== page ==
Back to School: Student Teaching

 

When I transferred to Western Washington University in 2011 it felt like this moment was ages away and now, two years later, I’m here!  I’m one week in to my year long internship and the learning has only just begun.  I’ve spent the past five days working with my cooperating teacher to set up the classroom for students to come back on Tuesday, attending staff meetings, and even participated in an intro video for our sister school in China!  I got my first classroom filing cabinet, my first school district e-mail address, and had my first parent meet and greet.  It has been an exciting week to say the least.

homeroom-login-logo

Overall the experience has been amazing.  One big area of concern for me has been how to manage and organize all of the information and data I have for my students and be able to quickly access it.  How many post-it notes crammed in a folder is too many?  At a staff meeting this week, I learned about a great piece of technology my school district has just started using for teachers to access student data called Homeroom.  

The site imports your class roster and gives you access to test scores for all of your students for as far back as the district has data.  You can include or exclude certain students or groups — for example, you can single out only the students who were scored not yet at standard for last year’s reading test to look at who might need extra support during literacy block.  Or you could look for students who scored remarkably high to see who you might want to plan extension activities for.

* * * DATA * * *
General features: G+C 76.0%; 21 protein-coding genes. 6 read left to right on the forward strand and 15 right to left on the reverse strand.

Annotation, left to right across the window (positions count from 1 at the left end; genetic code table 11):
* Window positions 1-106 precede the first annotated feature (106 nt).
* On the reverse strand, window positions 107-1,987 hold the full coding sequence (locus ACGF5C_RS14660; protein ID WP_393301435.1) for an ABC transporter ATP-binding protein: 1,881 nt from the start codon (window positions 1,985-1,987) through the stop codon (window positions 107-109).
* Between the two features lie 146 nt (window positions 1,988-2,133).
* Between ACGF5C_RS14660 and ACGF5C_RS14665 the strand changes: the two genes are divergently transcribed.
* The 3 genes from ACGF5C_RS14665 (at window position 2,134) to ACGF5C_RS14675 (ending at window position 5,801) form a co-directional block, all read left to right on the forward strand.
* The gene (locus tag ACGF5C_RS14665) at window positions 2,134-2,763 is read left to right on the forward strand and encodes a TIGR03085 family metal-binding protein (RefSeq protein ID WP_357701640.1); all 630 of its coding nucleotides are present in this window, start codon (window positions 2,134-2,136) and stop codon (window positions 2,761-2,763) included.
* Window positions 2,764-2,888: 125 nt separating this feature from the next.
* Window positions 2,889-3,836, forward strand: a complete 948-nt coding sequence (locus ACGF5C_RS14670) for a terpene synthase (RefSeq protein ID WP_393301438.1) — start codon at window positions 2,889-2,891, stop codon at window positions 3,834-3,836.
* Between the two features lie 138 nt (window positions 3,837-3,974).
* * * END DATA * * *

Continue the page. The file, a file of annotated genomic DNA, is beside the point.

assessments

 

Screenshot found here

You can look at one assessment at a time or group them — maybe you want MSP and MAPS math testing data or maybe you only want their BAS reading scores without the MSP data.  You can also get more specific information about an individual student: past schools, parents’ names, notes from administrators, test data over time, and so on.  This is such a great tool for teachers to have access to!  From what I heard, it sounds like what would have taken teachers hours on hours to compile is now at their fingertips instantly.

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